The 7The 7

Thursday briefing: Republicans win the House; same-sex marriage bill; Karen Bass; Starbucks ‘Red Cup Day’ strike; and more

(Jordan Robertson for The Washington Post)

1

Republicans won control of the House.

  • The latest: California’s 27th Congressional District was called for Republicans yesterday. That gave the party 218 seats, enough for a majority.
  • What that means: With the Senate in Democrats’ hands, the balance of power in Congress is split for the next two years, which will make governing harder for President Biden.
  • What’s next? Republicans will choose a new House speaker in January, and current Speaker Nancy Pelosi will announce today whether she wants to continue leading the Democrats.

2

The Senate took a big step toward protecting same-sex marriage.

  • How? By advancing the Respect for Marriage Act. Twelve Republicans joined Democrats to support the bill yesterday, which means it could pass as early as this week.
  • Why it’s needed: Democrats have warned that marriage equality and other rights could be at risk after the Supreme Court overturned Roe v. Wade earlier this year.

3

Multiple explosions were reported across Ukraine today.

4

Los Angeles elected its first woman as mayor.

  • Who? Current U.S. Rep. Karen Bass. After a close race, she defeated billionaire real estate developer and fellow Democrat Rick Caruso yesterday.
  • The task ahead of her: The nation’s second-largest city is reeling from a racism scandal and is struggling to find solutions for violent crime, homelessness and corruption.

5

Starbucks employees in dozens of cities plan to walk off the job today.

  • Why? To protest how the company is handling union negotiations. The strike at over 100 stores coincides with “Red Cup Day,” when Starbucks hands out free reusable mugs.
  • The bigger picture: This is the first time unionized Starbucks baristas have banded together across the country, and it’s part of a wave of increased labor activity this year.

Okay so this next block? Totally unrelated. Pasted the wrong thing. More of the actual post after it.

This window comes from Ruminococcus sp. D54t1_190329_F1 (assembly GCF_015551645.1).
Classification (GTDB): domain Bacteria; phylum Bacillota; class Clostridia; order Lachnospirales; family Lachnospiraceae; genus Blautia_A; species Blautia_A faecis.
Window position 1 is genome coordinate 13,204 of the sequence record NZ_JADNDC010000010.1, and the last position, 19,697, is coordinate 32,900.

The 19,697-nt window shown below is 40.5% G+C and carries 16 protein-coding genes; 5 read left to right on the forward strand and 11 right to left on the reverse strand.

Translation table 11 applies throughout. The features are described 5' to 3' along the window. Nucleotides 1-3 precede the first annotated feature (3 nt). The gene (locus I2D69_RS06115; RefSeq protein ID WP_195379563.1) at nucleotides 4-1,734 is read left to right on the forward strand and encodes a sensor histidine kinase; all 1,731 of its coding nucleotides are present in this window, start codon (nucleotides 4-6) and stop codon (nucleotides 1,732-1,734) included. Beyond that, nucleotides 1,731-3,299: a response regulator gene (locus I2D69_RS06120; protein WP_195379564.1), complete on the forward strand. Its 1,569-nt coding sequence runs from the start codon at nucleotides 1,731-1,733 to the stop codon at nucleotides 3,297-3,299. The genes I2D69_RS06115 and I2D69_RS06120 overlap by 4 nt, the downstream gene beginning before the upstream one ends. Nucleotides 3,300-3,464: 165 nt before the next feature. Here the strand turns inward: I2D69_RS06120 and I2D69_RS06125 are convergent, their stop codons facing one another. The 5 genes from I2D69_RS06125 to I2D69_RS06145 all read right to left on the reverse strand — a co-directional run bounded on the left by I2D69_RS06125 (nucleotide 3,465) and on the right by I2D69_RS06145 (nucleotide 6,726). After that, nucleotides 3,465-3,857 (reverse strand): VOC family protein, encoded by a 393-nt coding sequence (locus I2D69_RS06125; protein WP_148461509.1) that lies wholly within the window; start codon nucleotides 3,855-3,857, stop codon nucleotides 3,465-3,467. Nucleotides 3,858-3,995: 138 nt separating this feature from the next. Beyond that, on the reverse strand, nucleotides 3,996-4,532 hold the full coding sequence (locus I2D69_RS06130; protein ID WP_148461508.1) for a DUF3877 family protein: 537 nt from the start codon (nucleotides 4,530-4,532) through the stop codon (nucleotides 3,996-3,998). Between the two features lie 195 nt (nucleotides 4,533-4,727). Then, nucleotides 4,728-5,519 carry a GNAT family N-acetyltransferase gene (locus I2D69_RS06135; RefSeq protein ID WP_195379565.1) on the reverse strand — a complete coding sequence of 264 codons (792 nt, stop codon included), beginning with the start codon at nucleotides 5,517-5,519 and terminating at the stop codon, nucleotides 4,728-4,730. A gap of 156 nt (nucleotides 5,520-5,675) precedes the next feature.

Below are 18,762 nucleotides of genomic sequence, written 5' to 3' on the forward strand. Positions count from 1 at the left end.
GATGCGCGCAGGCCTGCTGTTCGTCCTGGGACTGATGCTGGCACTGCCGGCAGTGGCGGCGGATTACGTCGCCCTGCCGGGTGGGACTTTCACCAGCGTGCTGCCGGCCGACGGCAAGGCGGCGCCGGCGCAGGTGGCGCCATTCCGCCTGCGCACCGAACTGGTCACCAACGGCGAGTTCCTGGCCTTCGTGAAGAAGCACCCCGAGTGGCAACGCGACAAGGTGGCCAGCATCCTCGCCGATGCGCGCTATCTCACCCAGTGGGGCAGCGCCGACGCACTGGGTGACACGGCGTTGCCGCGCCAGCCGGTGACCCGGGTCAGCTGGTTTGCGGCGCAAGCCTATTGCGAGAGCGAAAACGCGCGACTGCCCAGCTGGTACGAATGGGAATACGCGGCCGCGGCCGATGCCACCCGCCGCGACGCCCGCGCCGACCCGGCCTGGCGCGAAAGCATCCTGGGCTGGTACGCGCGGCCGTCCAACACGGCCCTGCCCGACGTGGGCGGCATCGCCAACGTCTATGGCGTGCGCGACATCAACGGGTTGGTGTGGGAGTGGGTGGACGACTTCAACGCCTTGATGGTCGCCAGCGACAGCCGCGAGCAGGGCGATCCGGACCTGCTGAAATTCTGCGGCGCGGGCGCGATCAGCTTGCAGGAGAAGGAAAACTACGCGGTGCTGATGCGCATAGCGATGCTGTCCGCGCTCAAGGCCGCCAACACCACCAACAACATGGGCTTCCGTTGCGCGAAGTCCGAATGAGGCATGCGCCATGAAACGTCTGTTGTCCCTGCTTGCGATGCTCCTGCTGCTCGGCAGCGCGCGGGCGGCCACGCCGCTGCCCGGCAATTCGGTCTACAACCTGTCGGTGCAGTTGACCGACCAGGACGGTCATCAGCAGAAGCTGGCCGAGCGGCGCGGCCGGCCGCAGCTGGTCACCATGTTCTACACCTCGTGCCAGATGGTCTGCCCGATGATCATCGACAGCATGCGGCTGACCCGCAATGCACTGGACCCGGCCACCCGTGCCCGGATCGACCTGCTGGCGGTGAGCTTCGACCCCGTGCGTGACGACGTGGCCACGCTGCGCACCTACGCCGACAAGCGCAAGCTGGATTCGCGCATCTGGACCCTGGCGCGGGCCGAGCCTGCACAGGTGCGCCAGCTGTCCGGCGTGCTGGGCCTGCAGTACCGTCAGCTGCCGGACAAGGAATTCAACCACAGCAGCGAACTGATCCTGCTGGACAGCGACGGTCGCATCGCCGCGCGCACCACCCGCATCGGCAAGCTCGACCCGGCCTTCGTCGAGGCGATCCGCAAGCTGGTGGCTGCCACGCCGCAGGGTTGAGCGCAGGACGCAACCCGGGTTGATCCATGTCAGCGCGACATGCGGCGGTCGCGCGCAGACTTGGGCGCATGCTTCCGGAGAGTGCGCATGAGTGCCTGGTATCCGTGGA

6

Harvard and Yale law schools pulled out of a major college ranking system.

  • Why? The schools said yesterday that the U.S. News & World Report’s influential annual rankings are problematic and don’t put students first.
  • The bigger picture: The rankings have been facing growing criticism for years, but it’s unclear whether the schools’ decisions will have a wider impact.

7

Lab-grown meat moved closer to your dinner plate yesterday.

  • Why? The FDA said it’s safe to eat. That paves the way for products made from real animal cells — but that don’t require slaughter — to be sold in stores in the coming months.
  • What’s the point? Animal-based foods are responsible for as much as 20% of greenhouse gas emissions, and experts think this technology could help change that.

And now … speaking of climate solutions: Here are some others gaining traction at COP27. Plus, Thanksgiving is one week away: Ask our reporters travel questions today.

Tess Homan contributed to today’s briefing.

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